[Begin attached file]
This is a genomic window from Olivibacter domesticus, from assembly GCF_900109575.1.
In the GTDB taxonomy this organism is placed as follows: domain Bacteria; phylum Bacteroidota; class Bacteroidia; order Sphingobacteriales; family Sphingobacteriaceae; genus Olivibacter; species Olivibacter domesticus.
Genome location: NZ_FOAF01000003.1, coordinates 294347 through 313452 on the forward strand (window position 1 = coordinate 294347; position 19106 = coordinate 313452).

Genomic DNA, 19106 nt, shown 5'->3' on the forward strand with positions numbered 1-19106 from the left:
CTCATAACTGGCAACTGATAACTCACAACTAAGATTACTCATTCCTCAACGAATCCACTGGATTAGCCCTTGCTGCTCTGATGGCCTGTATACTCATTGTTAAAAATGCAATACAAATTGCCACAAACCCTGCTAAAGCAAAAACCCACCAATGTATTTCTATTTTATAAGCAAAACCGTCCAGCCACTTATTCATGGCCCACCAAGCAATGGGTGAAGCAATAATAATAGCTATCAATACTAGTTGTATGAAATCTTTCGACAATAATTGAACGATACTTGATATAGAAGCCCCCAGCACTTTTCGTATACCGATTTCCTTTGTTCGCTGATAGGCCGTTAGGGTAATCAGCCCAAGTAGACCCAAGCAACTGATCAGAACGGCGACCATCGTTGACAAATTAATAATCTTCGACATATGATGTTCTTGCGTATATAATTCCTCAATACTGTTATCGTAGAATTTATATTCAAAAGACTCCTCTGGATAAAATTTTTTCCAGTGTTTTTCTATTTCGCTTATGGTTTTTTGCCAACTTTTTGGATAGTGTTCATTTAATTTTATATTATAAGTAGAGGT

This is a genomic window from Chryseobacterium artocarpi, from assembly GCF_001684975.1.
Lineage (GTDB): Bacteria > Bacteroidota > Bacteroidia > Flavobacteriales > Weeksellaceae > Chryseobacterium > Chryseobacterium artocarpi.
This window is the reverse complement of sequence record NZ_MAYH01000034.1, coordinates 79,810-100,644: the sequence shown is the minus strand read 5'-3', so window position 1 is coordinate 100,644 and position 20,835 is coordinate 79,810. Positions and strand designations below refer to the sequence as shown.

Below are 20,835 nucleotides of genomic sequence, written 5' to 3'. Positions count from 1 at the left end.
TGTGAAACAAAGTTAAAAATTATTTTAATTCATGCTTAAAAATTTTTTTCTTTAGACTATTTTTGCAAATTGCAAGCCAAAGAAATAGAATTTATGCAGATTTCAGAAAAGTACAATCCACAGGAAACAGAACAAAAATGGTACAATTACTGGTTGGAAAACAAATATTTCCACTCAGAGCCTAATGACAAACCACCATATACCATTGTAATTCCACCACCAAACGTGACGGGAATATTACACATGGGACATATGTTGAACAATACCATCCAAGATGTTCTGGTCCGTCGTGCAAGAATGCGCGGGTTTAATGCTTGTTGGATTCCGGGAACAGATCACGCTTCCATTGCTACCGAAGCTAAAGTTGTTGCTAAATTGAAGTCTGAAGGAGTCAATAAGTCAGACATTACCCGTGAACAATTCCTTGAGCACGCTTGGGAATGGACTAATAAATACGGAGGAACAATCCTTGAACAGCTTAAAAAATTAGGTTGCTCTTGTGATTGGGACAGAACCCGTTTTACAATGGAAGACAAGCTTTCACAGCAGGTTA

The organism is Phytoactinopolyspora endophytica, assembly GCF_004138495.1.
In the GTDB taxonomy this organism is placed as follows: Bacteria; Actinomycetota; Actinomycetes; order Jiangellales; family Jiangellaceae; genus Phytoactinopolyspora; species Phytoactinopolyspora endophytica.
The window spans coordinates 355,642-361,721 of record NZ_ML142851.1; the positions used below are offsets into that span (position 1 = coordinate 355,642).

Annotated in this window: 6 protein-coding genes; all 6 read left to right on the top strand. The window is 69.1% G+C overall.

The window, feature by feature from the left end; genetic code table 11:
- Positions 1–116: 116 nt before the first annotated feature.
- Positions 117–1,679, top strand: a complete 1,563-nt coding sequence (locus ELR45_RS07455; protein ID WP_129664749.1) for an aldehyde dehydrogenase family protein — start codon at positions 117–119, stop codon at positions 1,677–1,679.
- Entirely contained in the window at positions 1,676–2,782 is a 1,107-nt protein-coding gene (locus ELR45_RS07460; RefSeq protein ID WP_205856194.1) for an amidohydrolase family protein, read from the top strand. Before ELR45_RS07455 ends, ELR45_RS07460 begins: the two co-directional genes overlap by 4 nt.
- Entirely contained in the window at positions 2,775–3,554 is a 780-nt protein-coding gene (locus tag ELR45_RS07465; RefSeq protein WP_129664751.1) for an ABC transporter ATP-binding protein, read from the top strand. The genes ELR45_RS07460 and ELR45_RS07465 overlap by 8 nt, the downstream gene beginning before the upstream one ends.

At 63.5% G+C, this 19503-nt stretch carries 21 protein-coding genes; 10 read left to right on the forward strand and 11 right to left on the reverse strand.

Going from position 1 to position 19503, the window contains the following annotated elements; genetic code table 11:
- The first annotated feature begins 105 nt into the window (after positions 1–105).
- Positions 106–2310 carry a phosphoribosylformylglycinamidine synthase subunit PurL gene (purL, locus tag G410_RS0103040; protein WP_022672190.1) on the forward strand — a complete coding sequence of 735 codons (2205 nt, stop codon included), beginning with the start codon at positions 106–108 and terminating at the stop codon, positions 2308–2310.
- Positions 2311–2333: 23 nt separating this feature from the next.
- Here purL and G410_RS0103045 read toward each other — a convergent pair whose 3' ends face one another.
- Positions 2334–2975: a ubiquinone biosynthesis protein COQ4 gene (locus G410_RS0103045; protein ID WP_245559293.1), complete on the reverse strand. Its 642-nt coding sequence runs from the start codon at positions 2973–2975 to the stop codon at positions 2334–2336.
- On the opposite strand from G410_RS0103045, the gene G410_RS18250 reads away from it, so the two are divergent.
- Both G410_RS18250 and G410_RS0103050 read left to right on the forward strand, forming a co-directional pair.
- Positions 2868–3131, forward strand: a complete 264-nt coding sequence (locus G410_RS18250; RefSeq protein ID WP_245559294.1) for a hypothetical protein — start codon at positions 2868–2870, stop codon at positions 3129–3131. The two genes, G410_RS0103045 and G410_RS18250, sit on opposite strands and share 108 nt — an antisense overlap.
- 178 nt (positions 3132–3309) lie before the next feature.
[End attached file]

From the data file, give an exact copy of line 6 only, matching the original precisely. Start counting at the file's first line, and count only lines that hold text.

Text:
This is a genomic window from Chryseobacterium artocarpi, from assembly GCF_001684975.1.